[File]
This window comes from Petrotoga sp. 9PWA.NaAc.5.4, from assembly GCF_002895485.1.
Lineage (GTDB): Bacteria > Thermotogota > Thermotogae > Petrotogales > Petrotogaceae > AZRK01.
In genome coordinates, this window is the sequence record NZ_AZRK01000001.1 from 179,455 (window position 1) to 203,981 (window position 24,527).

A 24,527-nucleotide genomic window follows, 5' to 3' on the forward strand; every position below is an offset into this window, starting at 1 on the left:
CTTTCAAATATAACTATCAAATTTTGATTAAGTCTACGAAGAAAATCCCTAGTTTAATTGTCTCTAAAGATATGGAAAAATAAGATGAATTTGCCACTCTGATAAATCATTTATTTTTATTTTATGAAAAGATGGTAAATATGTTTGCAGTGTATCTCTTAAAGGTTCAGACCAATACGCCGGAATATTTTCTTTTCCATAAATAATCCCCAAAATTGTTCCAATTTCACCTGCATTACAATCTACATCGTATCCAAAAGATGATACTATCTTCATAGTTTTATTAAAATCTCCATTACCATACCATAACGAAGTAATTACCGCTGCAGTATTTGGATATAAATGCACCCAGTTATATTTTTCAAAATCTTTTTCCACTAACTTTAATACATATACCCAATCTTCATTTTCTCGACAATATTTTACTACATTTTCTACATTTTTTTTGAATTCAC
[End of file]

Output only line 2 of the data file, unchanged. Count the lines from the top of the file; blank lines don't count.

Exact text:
Lineage (GTDB): Bacteria > Thermotogota > Thermotogae > Petrotogales > Petrotogaceae > AZRK01.